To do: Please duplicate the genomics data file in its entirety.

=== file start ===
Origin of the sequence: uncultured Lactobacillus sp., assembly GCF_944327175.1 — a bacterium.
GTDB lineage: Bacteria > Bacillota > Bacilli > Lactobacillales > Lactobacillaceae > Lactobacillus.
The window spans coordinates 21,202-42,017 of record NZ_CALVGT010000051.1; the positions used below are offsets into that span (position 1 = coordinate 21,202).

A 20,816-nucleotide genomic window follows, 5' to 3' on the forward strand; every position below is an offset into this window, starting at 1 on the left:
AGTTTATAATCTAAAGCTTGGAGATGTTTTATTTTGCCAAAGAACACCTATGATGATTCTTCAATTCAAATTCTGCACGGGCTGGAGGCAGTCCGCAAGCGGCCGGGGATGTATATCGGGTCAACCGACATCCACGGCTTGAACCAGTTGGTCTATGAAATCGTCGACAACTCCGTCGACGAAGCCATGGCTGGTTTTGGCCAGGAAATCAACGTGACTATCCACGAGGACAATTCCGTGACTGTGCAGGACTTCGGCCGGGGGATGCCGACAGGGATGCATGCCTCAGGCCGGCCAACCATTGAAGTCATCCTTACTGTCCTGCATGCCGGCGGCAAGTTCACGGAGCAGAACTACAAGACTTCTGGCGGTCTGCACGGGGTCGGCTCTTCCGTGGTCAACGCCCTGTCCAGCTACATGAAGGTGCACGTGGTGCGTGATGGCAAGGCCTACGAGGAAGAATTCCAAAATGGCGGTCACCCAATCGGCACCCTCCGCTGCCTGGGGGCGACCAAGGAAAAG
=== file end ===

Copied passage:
Origin of the sequence: uncultured Lactobacillus sp., assembly GCF_944327175.1 — a bacterium.
GTDB lineage: Bacteria > Bacillota > Bacilli > Lactobacillales > Lactobacillaceae > Lactobacillus.
The window spans coordinates 21,202-42,017 of record NZ_CALVGT010000051.1; the positions used below are offsets into that span (position 1 = coordinate 21,202).

A 20,816-nucleotide genomic window follows, 5' to 3' on the forward strand; every position below is an offset into this window, starting at 1 on the left:
AGTTTATAATCTAAAGCTTGGAGATGTTTTATTTTGCCAAAGAACACCTATGATGATTCTTCAATTCAAATTCTGCACGGGCTGGAGGCAGTCCGCAAGCGGCCGGGGATGTATATCGGGTCAACCGACATCCACGGCTTGAACCAGTTGGTCTATGAAATCGTCGACAACTCCGTCGACGAAGCCATGGCTGGTTTTGGCCAGGAAATCAACGTGACTATCCACGAGGACAATTCCGTGACTGTGCAGGACTTCGGCCGGGGGATGCCGACAGGGATGCATGCCTCAGGCCGGCCAACCATTGAAGTCATCCTTACTGTCCTGCATGCCGGCGGCAAGTTCACGGAGCAGAACTACAAGACTTCTGGCGGTCTGCACGGGGTCGGCTCTTCCGTGGTCAACGCCCTGTCCAGCTACATGAAGGTGCACGTGGTGCGTGATGGCAAGGCCTACGAGGAAGAATTCCAAAATGGCGGTCACCCAATCGGCACCCTCCGCTGCCTGGGGGCGACCAAGGAAAAG